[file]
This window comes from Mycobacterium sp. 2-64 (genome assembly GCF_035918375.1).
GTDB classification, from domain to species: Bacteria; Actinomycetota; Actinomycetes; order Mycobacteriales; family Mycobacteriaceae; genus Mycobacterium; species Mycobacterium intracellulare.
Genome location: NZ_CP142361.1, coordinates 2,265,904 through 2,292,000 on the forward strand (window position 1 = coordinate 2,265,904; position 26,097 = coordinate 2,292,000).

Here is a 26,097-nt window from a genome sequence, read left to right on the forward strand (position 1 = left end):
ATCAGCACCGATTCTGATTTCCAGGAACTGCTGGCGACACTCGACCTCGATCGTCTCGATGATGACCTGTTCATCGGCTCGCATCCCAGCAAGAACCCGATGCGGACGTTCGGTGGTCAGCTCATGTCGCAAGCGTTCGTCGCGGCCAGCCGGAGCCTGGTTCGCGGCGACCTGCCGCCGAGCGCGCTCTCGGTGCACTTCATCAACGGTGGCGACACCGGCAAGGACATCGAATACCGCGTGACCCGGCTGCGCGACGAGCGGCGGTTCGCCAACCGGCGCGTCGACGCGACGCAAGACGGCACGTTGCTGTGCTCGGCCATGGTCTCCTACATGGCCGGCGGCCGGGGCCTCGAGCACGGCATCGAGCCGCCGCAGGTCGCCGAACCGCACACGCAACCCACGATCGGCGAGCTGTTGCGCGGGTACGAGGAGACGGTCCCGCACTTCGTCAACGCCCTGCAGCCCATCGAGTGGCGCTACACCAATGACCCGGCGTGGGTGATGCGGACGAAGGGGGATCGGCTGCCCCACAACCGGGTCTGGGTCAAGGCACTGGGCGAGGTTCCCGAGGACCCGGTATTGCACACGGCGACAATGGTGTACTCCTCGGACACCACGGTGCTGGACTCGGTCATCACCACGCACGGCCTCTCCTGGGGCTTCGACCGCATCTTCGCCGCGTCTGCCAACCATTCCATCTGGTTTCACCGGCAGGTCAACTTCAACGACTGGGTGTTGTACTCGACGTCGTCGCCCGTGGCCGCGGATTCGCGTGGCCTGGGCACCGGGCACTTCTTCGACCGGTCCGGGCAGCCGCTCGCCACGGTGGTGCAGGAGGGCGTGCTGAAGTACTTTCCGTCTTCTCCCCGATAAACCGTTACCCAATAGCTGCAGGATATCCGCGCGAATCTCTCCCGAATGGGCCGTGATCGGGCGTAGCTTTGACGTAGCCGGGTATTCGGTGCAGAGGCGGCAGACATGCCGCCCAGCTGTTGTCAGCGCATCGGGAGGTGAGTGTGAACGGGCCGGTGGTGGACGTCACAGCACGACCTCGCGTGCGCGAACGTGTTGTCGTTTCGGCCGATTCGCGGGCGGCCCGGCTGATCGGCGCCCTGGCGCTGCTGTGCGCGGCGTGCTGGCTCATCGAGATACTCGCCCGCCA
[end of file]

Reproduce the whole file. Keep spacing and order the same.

This window comes from Mycobacterium sp. 2-64 (genome assembly GCF_035918375.1).
GTDB classification, from domain to species: Bacteria; Actinomycetota; Actinomycetes; order Mycobacteriales; family Mycobacteriaceae; genus Mycobacterium; species Mycobacterium intracellulare.
Genome location: NZ_CP142361.1, coordinates 2,265,904 through 2,292,000 on the forward strand (window position 1 = coordinate 2,265,904; position 26,097 = coordinate 2,292,000).

Here is a 26,097-nt window from a genome sequence, read left to right on the forward strand (position 1 = left end):
ATCAGCACCGATTCTGATTTCCAGGAACTGCTGGCGACACTCGACCTCGATCGTCTCGATGATGACCTGTTCATCGGCTCGCATCCCAGCAAGAACCCGATGCGGACGTTCGGTGGTCAGCTCATGTCGCAAGCGTTCGTCGCGGCCAGCCGGAGCCTGGTTCGCGGCGACCTGCCGCCGAGCGCGCTCTCGGTGCACTTCATCAACGGTGGCGACACCGGCAAGGACATCGAATACCGCGTGACCCGGCTGCGCGACGAGCGGCGGTTCGCCAACCGGCGCGTCGACGCGACGCAAGACGGCACGTTGCTGTGCTCGGCCATGGTCTCCTACATGGCCGGCGGCCGGGGCCTCGAGCACGGCATCGAGCCGCCGCAGGTCGCCGAACCGCACACGCAACCCACGATCGGCGAGCTGTTGCGCGGGTACGAGGAGACGGTCCCGCACTTCGTCAACGCCCTGCAGCCCATCGAGTGGCGCTACACCAATGACCCGGCGTGGGTGATGCGGACGAAGGGGGATCGGCTGCCCCACAACCGGGTCTGGGTCAAGGCACTGGGCGAGGTTCCCGAGGACCCGGTATTGCACACGGCGACAATGGTGTACTCCTCGGACACCACGGTGCTGGACTCGGTCATCACCACGCACGGCCTCTCCTGGGGCTTCGACCGCATCTTCGCCGCGTCTGCCAACCATTCCATCTGGTTTCACCGGCAGGTCAACTTCAACGACTGGGTGTTGTACTCGACGTCGTCGCCCGTGGCCGCGGATTCGCGTGGCCTGGGCACCGGGCACTTCTTCGACCGGTCCGGGCAGCCGCTCGCCACGGTGGTGCAGGAGGGCGTGCTGAAGTACTTTCCGTCTTCTCCCCGATAAACCGTTACCCAATAGCTGCAGGATATCCGCGCGAATCTCTCCCGAATGGGCCGTGATCGGGCGTAGCTTTGACGTAGCCGGGTATTCGGTGCAGAGGCGGCAGACATGCCGCCCAGCTGTTGTCAGCGCATCGGGAGGTGAGTGTGAACGGGCCGGTGGTGGACGTCACAGCACGACCTCGCGTGCGCGAACGTGTTGTCGTTTCGGCCGATTCGCGGGCGGCCCGGCTGATCGGCGCCCTGGCGCTGCTGTGCGCGGCGTGCTGGCTCATCGAGATACTCGCCCGCCA